United States

“What the hell did we do to deserve this?”, BP CEO Tony Hayward asked fellow executives in the company’s London office, days after the April 20 explosion of the Deepwater Horizon oil rig in the Gulf of Mexico, the April 29 New York Times said.

Eleven workers died in the explosion that has generated the US’s worst ever environmental disaster.

BP finally managed to place a cap over the well on July 15, although its status remains tenuous. Associated Press reported seepage detected from the cap on July 21.

The US Senate passed the much-ballyhooed financial reform bill this week to applause from an increasingly thin crowd of Obama administration supporters.

Most focused on the “something is better than nothing” features of the bill. But this could barely disguise the fact that the new regulations will do little to curb the activities of the mega-financial institutions at the centre of the economic crisis that ensued in 2008.

The TV anchorwoman was conducting a split screen interview with a journalist who had volunteered to be a witness at the execution of a man on death row in Utah for 25 years.

“He had a choice”, said the journalist, “lethal injection or firing squad”. “Wow!” said the anchorwoman.

Cue a blizzard of commercials for fast food, teeth whitener, stomach stapling, the new Cadillac. This was followed by the war in Afghanistan, presented by a correspondent sweating in a flak jacket.

A jury voted on July 8 to convict a transit police officer who killed an unarmed 22-year-old African American man, Oscar Grant III, on an Oakland station platform 18 months ago. But the officer was convicted of the least serious possible manslaughter charge.

The verdict left Grant’s family and their supporters — and the community that Grant called home — bitter and angry.

A Washington DC court convicted a repeat-offender in May for a crime that could have seen him spend years in prison.

The offender was not a BP executive found guilty of criminal negligence over the Gulf of Mexico oil spill. Nor was it any other environmental vandal.

It was climate change activist Ted Glick.

His crime was to hang two banners off the Hart Senate Office Building on Capitol Hill in September last year.

The financial reform legislation just passed by Congress was proclaimed by US President Barack Obama as “the toughest financial reform since the ones we created in the aftermath of the Great Depression”.

This is a kind of doublespeak. The entire thrust of financial reform in the decades since the 1930s has been toward financial deregulation. Being the toughest financial reform measure by that standard merely means that it didn’t give the house away.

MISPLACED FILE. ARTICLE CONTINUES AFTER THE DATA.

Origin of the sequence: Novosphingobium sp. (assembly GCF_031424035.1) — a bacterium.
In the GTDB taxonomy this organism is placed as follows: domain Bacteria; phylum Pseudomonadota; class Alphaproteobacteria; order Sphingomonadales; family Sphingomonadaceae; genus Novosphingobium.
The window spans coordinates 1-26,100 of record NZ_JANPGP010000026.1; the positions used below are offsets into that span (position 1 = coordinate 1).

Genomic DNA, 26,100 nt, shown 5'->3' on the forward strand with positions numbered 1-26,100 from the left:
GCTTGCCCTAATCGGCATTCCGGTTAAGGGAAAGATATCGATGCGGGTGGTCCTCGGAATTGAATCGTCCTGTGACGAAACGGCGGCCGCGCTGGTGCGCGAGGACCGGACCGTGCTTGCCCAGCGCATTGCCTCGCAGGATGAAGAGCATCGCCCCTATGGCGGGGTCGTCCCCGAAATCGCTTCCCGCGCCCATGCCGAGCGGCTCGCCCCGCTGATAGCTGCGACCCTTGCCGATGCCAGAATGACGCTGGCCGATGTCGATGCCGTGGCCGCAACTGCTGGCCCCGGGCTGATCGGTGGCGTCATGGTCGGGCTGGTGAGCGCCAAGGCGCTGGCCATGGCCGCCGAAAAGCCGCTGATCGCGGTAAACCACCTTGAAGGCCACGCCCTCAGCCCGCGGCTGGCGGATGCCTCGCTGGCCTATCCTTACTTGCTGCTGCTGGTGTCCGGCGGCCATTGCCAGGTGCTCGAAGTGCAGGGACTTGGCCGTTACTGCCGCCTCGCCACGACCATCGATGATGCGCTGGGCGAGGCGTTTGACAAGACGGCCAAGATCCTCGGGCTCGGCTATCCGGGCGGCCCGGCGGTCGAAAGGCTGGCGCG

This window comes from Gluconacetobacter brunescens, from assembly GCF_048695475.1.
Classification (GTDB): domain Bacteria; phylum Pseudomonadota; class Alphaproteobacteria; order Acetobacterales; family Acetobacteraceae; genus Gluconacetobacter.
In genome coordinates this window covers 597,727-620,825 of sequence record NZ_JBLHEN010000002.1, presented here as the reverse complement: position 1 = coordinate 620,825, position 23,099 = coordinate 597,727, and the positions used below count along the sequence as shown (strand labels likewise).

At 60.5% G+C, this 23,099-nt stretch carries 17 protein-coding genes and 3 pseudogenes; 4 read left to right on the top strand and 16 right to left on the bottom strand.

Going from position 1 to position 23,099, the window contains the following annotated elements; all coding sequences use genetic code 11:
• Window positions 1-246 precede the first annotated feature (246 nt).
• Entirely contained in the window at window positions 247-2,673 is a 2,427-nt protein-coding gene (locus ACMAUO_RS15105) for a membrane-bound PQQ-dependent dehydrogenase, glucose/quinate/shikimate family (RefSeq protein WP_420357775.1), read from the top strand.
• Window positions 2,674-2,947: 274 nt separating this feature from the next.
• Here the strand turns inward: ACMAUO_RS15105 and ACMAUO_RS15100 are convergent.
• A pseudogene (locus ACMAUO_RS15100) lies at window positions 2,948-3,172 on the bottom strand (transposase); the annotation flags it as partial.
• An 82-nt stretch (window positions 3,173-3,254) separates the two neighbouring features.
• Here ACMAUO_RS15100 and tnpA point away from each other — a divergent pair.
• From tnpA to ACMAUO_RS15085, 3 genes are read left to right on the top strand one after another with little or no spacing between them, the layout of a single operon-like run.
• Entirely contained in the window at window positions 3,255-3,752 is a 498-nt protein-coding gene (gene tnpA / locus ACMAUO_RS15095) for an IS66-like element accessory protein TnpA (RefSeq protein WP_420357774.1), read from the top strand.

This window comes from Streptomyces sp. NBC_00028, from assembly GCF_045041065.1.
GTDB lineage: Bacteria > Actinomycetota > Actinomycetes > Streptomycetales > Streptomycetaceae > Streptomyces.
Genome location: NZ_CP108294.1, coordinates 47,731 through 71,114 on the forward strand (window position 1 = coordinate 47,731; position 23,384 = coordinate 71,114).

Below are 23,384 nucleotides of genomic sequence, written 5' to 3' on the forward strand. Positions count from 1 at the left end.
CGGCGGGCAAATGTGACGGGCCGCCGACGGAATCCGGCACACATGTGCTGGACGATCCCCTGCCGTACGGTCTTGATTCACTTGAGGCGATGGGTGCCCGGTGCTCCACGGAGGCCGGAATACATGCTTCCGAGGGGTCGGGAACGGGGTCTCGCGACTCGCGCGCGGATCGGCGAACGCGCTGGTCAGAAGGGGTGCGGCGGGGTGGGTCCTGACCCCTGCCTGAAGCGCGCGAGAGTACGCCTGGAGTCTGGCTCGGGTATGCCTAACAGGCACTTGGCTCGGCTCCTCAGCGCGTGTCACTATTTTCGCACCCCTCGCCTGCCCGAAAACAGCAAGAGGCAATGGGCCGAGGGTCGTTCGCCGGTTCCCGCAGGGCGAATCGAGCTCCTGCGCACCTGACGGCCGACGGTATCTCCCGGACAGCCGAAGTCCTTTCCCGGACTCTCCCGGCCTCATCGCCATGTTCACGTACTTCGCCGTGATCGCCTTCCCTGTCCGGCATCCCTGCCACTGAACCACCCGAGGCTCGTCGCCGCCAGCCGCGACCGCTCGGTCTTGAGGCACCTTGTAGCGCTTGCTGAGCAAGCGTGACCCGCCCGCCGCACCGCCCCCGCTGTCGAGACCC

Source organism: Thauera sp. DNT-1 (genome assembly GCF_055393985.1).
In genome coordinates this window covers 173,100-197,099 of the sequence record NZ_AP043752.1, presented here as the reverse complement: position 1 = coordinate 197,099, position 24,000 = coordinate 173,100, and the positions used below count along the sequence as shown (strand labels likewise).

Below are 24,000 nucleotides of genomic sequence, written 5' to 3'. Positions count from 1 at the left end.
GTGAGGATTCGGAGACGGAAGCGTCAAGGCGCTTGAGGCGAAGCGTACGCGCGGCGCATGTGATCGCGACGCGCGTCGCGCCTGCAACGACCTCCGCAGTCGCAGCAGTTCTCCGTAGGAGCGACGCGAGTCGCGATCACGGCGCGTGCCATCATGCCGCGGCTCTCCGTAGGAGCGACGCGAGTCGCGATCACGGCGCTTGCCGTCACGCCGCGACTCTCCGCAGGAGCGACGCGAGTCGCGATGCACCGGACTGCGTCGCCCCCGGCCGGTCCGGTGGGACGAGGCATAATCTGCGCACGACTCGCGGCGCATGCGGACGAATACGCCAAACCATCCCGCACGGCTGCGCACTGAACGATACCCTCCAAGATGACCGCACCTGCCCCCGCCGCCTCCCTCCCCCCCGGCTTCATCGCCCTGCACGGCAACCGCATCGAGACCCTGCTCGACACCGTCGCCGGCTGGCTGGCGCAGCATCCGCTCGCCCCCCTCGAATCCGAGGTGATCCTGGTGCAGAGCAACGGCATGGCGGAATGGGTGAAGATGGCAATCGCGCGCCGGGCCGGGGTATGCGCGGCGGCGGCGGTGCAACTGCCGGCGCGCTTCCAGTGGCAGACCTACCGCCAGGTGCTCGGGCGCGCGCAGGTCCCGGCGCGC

How do wars begin? With a “master illusion”, according to Ralph McGehee, one of the CIA’s pioneers in “black propaganda”, known today as “news management”.

In 1983, he described to me how the CIA had faked an “incident” that became the “conclusive proof of North Vietnam’s aggression”.

This followed a claim, also fake, that North Vietnamese torpedo boats had attacked a US warship in the Gulf of Tonkin in August 1964.

When Bolivian foreign minister David Choquehuanca and US assistant Secretary of State Arturo Valenzuela met at the start of June, it appeared that relations between the US and Bolivia were on the verge of being normalised following an 18-month diplomatic chill.

But hope for improved relations appeared to be dashed two weeks later when Bolivian President Evo Morales accused the US government-funded US Agency for International Development (USAID) of financing groups opposed to his government.

On June 1, part-Peruvian US actor and indigenous rights activist Q’orianka Kilcher was arrested for “disorderly conduct” after chaining herself to the White House fence while Peruvian President Alan Garcia met with US President Barack Obama.

Garcia refers to the Amazonian indigenous peoples of his country as barbaric savages. Kilcher had doused her body in black paint, symbolic of the oil killing the Amazon and its people.

On June 20, US group Act Now to Stop War and Racism (ANSWER) released a statement, abridged below, on the blockade of the docks in Oakland that prevented an Israeli ship unloading its goods as part of the global boycott, divestment and sanctions campaign targetting apartheid Israel.

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